With a Long Island Rail Road worker strike deadline two months away, the Metropolitan Transportation Authority and its LIRR labor unions officially remain far apart, but sources say the two sides are moving closer toward a compromise that might avert a work stoppage that could leave commuters stranded come July.

This week the MTA, LIRR President Helena Williams and heads of the LIRR’s largest collective bargaining units have been meeting behind closed doors at the Marriott Hotel in Manhattan at the behest of the second Presidential Emergency Board (PEB) empanelled by President Barack Obama to resolve their differences and work out a new deal. LIRR workers have gone four years without a contract.

“We believe the proceedings associated with another Presidential Emergency Board would be valuable to moving the current dispute towards a resolution,” a dozen members of Congress from both parties on LI and New York City wrote in a joint letter to MTA CEO Thomas Prendergast two weeks after the first PEB, urging the agency “to reconsider its decision to entirely reject the recommendations.”

Members of two local chapters of the Sheet Metal, Air, Rail and Transportation Union/United Transportation Union (SMART), which represents 2,700 LIRR workers including conductors, train mechanics and cleaners, had voted unanimously in February in favor of going on strike.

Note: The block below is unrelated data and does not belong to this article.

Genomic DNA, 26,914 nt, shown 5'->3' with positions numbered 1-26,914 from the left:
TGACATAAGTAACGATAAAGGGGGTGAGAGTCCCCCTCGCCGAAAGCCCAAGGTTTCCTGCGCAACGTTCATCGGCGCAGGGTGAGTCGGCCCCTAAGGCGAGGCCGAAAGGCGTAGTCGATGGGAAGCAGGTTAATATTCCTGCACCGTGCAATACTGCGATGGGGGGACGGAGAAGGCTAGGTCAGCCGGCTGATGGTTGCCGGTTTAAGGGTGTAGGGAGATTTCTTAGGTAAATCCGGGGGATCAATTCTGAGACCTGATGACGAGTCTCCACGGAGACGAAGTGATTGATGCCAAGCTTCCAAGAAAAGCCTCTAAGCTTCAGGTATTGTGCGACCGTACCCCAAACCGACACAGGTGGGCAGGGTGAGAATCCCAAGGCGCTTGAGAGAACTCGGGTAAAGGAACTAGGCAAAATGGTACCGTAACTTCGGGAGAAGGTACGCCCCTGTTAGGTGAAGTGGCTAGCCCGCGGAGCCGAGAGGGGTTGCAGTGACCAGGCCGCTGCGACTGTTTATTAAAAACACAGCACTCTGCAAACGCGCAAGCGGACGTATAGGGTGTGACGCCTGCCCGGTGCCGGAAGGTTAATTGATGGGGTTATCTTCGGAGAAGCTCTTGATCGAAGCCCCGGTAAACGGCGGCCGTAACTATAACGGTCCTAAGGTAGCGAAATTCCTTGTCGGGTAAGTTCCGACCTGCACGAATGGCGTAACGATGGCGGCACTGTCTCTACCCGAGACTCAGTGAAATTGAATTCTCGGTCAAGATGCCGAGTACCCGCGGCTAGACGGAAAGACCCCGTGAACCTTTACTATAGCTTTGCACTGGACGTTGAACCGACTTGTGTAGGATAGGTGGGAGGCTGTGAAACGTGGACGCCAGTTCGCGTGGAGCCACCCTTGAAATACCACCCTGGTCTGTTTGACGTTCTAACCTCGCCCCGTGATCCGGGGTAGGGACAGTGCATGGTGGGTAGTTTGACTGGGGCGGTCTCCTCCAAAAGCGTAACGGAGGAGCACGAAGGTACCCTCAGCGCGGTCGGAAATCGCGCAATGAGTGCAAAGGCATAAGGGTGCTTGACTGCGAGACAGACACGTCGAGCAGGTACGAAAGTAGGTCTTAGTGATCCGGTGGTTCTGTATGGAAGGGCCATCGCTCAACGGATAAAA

After calling for a new PEB, the MTA appears to be moving toward a compromise with the LIRR’s labor unions. The meeting is closed to the media, but news reports suggest that the two sides are nearer to finding a middle ground.

The union representatives were reportedly pressing for a 17-percent raise spread over six years, which was the contract recommendation from the previous PEB. The MTA had wanted the workers to accept a three-year wage freeze or offer concessions in work rules and other givebacks that would cover any increases. But, the MTA is now offering an 11-percent raise spread over six years, according to Newsday.

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The MTA’s latest offer comes a week after Gov. Andrew Cuomo worked out a deal with the Transit Workers Union, which represents the New York City’s bus and subway workers, for an 8-percent raise over five years. The governor, who is running for re-election this fall, announced the tentative deal in his Manhattan office while appearing with TWU Local President John Samuels and Prendergast. As for the LIRR contract, Cuomo has officially been mum.

Neither representatives for the LIRR nor SMART commented about the latest round of negotiations. The PEB is supposed to deliver its nonbinding recommendation by May 20. An LIRR worker strike would be their first in 20 years.


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